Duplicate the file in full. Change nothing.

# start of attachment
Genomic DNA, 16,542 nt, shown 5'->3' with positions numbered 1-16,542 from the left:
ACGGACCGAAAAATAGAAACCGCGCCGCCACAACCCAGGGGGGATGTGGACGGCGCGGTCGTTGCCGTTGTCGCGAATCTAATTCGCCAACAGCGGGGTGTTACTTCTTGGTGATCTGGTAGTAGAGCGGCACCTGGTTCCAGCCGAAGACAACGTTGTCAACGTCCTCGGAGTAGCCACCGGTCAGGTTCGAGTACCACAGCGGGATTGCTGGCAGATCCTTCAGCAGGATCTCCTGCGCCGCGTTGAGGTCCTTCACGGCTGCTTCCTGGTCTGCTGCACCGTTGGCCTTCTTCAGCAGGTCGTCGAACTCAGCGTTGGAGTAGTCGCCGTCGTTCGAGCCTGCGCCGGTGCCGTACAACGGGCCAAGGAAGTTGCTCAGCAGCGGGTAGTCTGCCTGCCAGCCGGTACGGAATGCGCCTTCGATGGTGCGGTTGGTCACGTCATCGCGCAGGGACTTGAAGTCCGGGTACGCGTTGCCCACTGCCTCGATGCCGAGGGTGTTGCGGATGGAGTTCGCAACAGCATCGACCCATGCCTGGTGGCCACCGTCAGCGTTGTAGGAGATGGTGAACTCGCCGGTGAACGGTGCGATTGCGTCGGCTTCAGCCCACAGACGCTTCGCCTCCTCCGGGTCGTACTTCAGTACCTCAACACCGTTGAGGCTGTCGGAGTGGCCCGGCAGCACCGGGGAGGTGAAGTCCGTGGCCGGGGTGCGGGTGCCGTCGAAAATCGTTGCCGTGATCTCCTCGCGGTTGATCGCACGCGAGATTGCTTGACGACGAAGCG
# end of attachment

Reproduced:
Genomic DNA, 16,542 nt, shown 5'->3' with positions numbered 1-16,542 from the left:
ACGGACCGAAAAATAGAAACCGCGCCGCCACAACCCAGGGGGGATGTGGACGGCGCGGTCGTTGCCGTTGTCGCGAATCTAATTCGCCAACAGCGGGGTGTTACTTCTTGGTGATCTGGTAGTAGAGCGGCACCTGGTTCCAGCCGAAGACAACGTTGTCAACGTCCTCGGAGTAGCCACCGGTCAGGTTCGAGTACCACAGCGGGATTGCTGGCAGATCCTTCAGCAGGATCTCCTGCGCCGCGTTGAGGTCCTTCACGGCTGCTTCCTGGTCTGCTGCACCGTTGGCCTTCTTCAGCAGGTCGTCGAACTCAGCGTTGGAGTAGTCGCCGTCGTTCGAGCCTGCGCCGGTGCCGTACAACGGGCCAAGGAAGTTGCTCAGCAGCGGGTAGTCTGCCTGCCAGCCGGTACGGAATGCGCCTTCGATGGTGCGGTTGGTCACGTCATCGCGCAGGGACTTGAAGTCCGGGTACGCGTTGCCCACTGCCTCGATGCCGAGGGTGTTGCGGATGGAGTTCGCAACAGCATCGACCCATGCCTGGTGGCCACCGTCAGCGTTGTAGGAGATGGTGAACTCGCCGGTGAACGGTGCGATTGCGTCGGCTTCAGCCCACAGACGCTTCGCCTCCTCCGGGTCGTACTTCAGTACCTCAACACCGTTGAGGCTGTCGGAGTGGCCCGGCAGCACCGGGGAGGTGAAGTCCGTGGCCGGGGTGCGGGTGCCGTCGAAAATCGTTGCCGTGATCTCCTCGCGGTTGATCGCACGCGAGATTGCTTGACGACGAAGCG